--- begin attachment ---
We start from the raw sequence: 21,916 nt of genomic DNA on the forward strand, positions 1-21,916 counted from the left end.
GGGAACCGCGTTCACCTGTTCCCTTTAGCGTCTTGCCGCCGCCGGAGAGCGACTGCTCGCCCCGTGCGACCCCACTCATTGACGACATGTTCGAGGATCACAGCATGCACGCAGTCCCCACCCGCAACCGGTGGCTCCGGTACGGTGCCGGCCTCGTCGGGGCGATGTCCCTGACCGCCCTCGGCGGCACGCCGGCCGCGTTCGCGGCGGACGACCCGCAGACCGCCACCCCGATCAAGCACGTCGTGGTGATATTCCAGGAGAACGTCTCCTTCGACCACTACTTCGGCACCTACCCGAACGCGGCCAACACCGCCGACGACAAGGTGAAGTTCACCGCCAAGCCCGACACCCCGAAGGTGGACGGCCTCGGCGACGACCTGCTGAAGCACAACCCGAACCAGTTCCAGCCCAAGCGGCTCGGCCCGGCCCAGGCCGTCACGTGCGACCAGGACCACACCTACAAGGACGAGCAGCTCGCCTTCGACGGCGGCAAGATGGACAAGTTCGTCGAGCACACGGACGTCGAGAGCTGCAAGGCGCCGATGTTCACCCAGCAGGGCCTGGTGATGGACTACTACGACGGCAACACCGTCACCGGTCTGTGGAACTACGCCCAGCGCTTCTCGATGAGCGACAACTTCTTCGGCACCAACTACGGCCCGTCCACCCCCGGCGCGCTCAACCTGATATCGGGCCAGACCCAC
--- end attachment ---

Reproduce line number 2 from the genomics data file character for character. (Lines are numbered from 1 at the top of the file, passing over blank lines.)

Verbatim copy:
GGGAACCGCGTTCACCTGTTCCCTTTAGCGTCTTGCCGCCGCCGGAGAGCGACTGCTCGCCCCGTGCGACCCCACTCATTGACGACATGTTCGAGGATCACAGCATGCACGCAGTCCCCACCCGCAACCGGTGGCTCCGGTACGGTGCCGGCCTCGTCGGGGCGATGTCCCTGACCGCCCTCGGCGGCACGCCGGCCGCGTTCGCGGCGGACGACCCGCAGACCGCCACCCCGATCAAGCACGTCGTGGTGATATTCCAGGAGAACGTCTCCTTCGACCACTACTTCGGCACCTACCCGAACGCGGCCAACACCGCCGACGACAAGGTGAAGTTCACCGCCAAGCCCGACACCCCGAAGGTGGACGGCCTCGGCGACGACCTGCTGAAGCACAACCCGAACCAGTTCCAGCCCAAGCGGCTCGGCCCGGCCCAGGCCGTCACGTGCGACCAGGACCACACCTACAAGGACGAGCAGCTCGCCTTCGACGGCGGCAAGATGGACAAGTTCGTCGAGCACACGGACGTCGAGAGCTGCAAGGCGCCGATGTTCACCCAGCAGGGCCTGGTGATGGACTACTACGACGGCAACACCGTCACCGGTCTGTGGAACTACGCCCAGCGCTTCTCGATGAGCGACAACTTCTTCGGCACCAACTACGGCCCGTCCACCCCCGGCGCGCTCAACCTGATATCGGGCCAGACCCAC